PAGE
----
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Dark Chocolate — Your Bitter Body Buddy

by on February 12, 2015
 

 

As you probably know (and in case you didn’t), dark chocolate has been linked to all sorts of health benefits, and when used in small, sensible amounts, it can be a fantastic addition to your diet. Poke around the Internet and you’ll see study after study that show the flavonoids, flavanols, minerals and antioxidants in better brands of dark chocolate are great for the heart, brain and blood, among other things. Believe it or not, dark chocolate also contains theobromine, which can strengthen tooth enamel and works as a heart stimulant and diuretic, among other benefits.

Dark Chocolate GFN chocolatier DS

Now, before you drop everything and rush out to the corner store for that cheap, over-processed candy bar, let’s get a few things straight. Good chocolate costs more and is worth that extra money, particularly if you’re using it for its health benefits. If you’re a home cook who happens to bake or a total novice new to dark chocolate, you want to buy the right kind whether it be powdered, bars, nibs or other forms.

Avoid the usual pre-sweetened brands and go for pure, unsweetened cacao that’s certified organic/kosher as well as gluten free, vegan and non-GMO. Brands such as Viva Labs, Navitas Natural or Freedom Super Foods that state “natural” or “raw” on their packages are your best bet. Other non-organic brands from companies such as Guittard, King Arthur, Ramstadt-Breda and Choclatique are phenomenal substitutes, but all carry a premium price point. The options are staggering, but if you love chocolate and are willing to experiment, you’ll just need to flip a coin and choose.

Dark Chocolate GFN chocolatier 2

While unsweetened “Dutch” processed cocoa powder may seem like a great (and less expensive) alternative, caveat emptor. They’re all treated with alkali to neutralize cocoa’s natural acidity. You want your chocolate as pure as possible for those benefits as well as the taste difference, which is notable the better quality the chocolate you buy. If you’re buying dark chocolate in bars, look for at least 70 percent cacao, nothing less. Yes, your taste buds may scream at you initially. But once you get accustomed to it, you’ll want to keep playing around with assorted recipes every chance you get.

Speaking of recipes, if you’re thinking of making hot dark chocolate, a few things to keep in mind:

While whole milk or a mixture of skim milk and half and half work best, you can also use almond, cashew or coconut milk if you want to keep it a bit more healthful. Soy milk doesn’t seem to do well in the recipes I’ve tried, but that’s a personal preference.

If you drink a lot of hot chocolate, you can (and should) make a large quantity of dry dark chocolate mix to use as you go and store in an airtight container. This will save you time if you’re making a larger quantity for friends or that special someone.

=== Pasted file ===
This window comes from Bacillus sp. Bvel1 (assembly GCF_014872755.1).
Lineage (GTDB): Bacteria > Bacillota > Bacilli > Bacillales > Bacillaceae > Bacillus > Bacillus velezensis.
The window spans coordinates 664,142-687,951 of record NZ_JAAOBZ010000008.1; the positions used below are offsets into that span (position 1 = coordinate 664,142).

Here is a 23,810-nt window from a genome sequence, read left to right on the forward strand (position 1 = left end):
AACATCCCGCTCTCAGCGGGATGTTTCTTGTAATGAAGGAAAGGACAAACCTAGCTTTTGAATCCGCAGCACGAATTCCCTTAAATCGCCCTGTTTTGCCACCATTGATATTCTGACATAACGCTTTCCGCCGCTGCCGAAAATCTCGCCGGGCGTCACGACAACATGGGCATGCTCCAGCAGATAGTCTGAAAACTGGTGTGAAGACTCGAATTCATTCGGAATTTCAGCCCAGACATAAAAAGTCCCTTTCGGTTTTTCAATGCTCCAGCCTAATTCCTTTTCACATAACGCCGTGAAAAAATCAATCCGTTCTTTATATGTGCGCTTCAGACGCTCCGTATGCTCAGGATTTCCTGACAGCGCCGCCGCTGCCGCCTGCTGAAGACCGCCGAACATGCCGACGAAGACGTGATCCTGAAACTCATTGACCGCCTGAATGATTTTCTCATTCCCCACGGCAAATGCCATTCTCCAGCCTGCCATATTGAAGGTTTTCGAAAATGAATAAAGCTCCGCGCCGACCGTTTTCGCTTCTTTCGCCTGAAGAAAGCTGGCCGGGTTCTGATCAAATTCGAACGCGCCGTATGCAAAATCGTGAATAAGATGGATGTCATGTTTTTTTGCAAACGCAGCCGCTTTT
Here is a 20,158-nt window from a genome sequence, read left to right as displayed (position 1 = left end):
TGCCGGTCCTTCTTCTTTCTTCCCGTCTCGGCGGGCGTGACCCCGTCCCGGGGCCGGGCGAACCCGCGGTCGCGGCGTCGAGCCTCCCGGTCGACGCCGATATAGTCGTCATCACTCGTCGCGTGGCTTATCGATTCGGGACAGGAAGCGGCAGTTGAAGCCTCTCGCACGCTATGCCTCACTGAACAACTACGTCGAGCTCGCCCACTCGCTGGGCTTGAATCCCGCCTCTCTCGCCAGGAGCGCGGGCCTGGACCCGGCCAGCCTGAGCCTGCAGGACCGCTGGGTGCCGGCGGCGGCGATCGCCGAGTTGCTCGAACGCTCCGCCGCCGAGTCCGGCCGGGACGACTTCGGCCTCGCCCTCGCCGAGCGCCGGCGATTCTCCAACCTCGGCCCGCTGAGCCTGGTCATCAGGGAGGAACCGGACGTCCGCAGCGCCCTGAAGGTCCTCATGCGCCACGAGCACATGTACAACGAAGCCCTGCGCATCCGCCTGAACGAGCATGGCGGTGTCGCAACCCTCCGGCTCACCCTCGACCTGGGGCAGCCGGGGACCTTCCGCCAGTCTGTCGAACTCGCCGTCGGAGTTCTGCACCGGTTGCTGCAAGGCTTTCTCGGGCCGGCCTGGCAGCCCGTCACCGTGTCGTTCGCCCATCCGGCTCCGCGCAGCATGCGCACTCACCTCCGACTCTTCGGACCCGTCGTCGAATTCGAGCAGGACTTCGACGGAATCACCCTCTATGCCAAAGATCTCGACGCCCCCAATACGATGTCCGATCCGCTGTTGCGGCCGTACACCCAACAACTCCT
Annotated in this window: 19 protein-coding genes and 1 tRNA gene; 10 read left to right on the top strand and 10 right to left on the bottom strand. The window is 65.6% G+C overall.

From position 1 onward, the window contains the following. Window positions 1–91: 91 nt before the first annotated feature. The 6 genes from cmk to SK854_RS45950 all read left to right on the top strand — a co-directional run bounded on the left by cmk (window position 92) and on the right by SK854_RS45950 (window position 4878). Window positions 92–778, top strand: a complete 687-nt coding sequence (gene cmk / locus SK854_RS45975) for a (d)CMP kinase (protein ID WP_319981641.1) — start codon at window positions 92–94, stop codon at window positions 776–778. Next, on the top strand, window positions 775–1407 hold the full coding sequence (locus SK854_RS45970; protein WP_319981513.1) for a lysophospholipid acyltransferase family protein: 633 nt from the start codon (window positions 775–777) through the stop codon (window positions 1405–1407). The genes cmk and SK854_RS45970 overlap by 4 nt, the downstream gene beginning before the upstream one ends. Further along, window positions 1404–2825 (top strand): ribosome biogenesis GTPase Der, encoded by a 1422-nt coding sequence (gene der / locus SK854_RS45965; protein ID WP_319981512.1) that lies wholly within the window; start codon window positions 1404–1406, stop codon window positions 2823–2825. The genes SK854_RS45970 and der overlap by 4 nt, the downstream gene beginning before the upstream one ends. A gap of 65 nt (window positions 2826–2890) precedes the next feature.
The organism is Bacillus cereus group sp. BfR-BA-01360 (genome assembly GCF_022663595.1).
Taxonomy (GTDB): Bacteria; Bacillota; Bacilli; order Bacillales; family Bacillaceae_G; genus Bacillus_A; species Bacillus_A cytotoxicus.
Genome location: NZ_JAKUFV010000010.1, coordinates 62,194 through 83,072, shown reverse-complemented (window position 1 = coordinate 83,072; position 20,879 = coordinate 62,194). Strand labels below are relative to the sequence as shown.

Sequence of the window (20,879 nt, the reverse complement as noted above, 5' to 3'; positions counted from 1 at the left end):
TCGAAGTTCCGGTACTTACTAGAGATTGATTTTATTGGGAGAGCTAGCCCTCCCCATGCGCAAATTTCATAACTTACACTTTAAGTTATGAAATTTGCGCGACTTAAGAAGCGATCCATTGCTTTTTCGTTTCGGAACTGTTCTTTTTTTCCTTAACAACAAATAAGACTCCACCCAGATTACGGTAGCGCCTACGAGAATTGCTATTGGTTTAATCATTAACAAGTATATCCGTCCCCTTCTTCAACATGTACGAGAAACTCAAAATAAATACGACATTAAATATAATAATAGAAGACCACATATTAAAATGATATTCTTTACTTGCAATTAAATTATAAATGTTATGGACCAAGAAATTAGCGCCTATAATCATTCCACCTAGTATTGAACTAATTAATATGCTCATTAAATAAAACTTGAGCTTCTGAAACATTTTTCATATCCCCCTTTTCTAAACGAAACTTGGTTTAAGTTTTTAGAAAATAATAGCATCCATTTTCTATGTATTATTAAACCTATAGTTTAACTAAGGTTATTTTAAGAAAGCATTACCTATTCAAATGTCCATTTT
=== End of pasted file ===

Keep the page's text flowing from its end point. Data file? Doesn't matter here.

When making your cup, absolutely do NOT put your milk or any chocolate you’re making it with into a microwave. Seriously. Take the time to whip this up right and you’ll see, smell and taste the difference from the first cup.

After playing around with a few recipes from friends and online sources over time, this one is the simplest no-fuss/no fault one I fall back on:

Mix together 2 cups dark cocoa powder and 1 cup unrefined sugar (maple sugar is great). Optional: 1 teaspoon ground cinnamon and/or 1 teaspoon vanilla powder and/or a pinch of sea or kosher salt. Store as noted above in an airtight container. This should make about 12 cups, but feel free to double the recipe if you’re a total chocoholic. To whip this up, per serving add 1 cup milk and 2-3 tablespoons cocoa mix into a small saucepan, turn the heat on and stir constantly until heated. Don’t boil it!

If you want a less sweet or unsweetened mix, lessen or omit the sugar entirely and drop the pinch of salt if you’ve used it. Guests can add their own sweetener (maple syrup, agave syrup, honey, etc.) and definitely add a drop of organic vanilla extract to each cup. As for making hot chocolate with dark chocolate bars or other solid-form chocolates, invest in a double boiler and poke around the Internet for recipes you can try out. The extra work involved is worth it if you want a really deep chocolate flavor as well as something that just looks sexy when you’re making it from scratch for someone else. There are more than enough types and brands of dark chocolate to choose from, so be prepared to do a lot of hunting.

Finally, while I’m not a marshmallow fan, if you go that route as an addition to your cups, take the time to look up a decent marshmallow recipe so you control what’s inside them. Popular brand store-bought marshmallows are pretty disgusting as a “treat” once you read the ingredients. You’d be wise to hit up a search engine for “gelatin-free homemade marshmallows” and see where that takes you. No matter how you go about making it or even if you eat it straight from the bar, absolutely try out dark chocolate and learn to love it. With proper moderation and in addition to other healthy lifestyle choices, the benefits will speak for themselves.


Edited by: Avery Osborn

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